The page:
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Our excellent moderator Stephanie Dogfoot

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Isabella with Yoko Tawada

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My Schedule for the 2018 Singapore Writers Festival

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The 2018 Singapore Writers Festival is just around the corner.  As both a moderator and a featured writer, I have a lot more events this year than in 2017. Please drop by and say hello.

SCHEDULE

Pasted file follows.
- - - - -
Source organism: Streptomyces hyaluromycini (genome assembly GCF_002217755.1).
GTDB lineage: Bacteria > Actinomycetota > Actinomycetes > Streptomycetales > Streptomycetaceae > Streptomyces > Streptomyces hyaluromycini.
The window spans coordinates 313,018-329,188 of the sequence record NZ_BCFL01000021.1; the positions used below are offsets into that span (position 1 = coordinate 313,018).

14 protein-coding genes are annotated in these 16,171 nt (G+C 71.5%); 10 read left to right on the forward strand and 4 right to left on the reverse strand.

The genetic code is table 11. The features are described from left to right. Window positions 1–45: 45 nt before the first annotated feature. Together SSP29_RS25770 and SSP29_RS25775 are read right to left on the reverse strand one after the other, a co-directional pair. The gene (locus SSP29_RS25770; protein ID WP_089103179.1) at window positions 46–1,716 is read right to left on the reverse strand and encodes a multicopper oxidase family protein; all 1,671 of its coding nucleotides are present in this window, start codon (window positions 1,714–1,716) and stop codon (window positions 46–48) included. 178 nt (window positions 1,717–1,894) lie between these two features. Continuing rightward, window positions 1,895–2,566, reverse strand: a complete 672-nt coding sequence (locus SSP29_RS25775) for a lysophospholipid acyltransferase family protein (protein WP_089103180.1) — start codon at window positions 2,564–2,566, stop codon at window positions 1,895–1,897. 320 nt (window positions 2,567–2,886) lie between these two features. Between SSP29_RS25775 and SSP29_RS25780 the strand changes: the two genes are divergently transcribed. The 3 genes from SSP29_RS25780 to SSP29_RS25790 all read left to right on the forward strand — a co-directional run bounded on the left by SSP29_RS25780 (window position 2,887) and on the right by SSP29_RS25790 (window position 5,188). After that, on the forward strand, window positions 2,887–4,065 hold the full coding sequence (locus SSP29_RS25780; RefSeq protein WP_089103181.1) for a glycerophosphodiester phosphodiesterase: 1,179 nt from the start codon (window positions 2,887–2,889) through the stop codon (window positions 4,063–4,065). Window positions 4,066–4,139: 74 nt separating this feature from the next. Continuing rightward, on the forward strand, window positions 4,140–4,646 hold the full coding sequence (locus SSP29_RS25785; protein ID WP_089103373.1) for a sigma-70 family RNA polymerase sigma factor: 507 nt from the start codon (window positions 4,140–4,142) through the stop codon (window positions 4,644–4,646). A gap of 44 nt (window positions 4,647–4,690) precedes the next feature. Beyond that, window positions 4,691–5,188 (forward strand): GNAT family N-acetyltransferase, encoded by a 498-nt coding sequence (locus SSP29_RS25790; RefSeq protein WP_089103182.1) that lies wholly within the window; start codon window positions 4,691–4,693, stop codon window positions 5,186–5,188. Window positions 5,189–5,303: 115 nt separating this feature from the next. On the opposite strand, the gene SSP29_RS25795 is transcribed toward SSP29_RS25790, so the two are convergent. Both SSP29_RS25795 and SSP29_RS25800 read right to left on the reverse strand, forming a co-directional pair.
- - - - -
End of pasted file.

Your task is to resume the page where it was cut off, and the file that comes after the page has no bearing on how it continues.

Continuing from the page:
03 Nov, Saturday 8.00pm – 9.30pm (90 minutes) – Break Out: A Gala Reading

  • What: Reading
  • Venue: The Arts House, Gallery II
  • Featuring: Adam Aitken, Maria Galina, Law Lok Man, Louise 羅樂敏, Nina McConigley, Victor Fernando R. Ocampo, Sithuraj Ponraj, Yoko Tawada
  • Moderator: TBC

How does one stay true to one’s identity even as he/she crosses multiple cultures, languages and time zones? Is a person’s voice to be discovered, or a continuum of incremental influences? Whether whipping up new speculative realms or switching between linguistic codes, these writers exemplify the magpie sensibility. Don’t miss this special reading showcasing imaginative wordsmiths.


04 Nov, Sunday 7.00pm – 8.00pm (60 Minutes) – The Familiar and the Alien

  • What: Panel Discussion
  • Venue: The Arts House, Chamber
  • Featuring: Rachel Heng, Kass Morgan, Krishna Udayasankar
  • Moderator: Victor Fernando R. Ocampo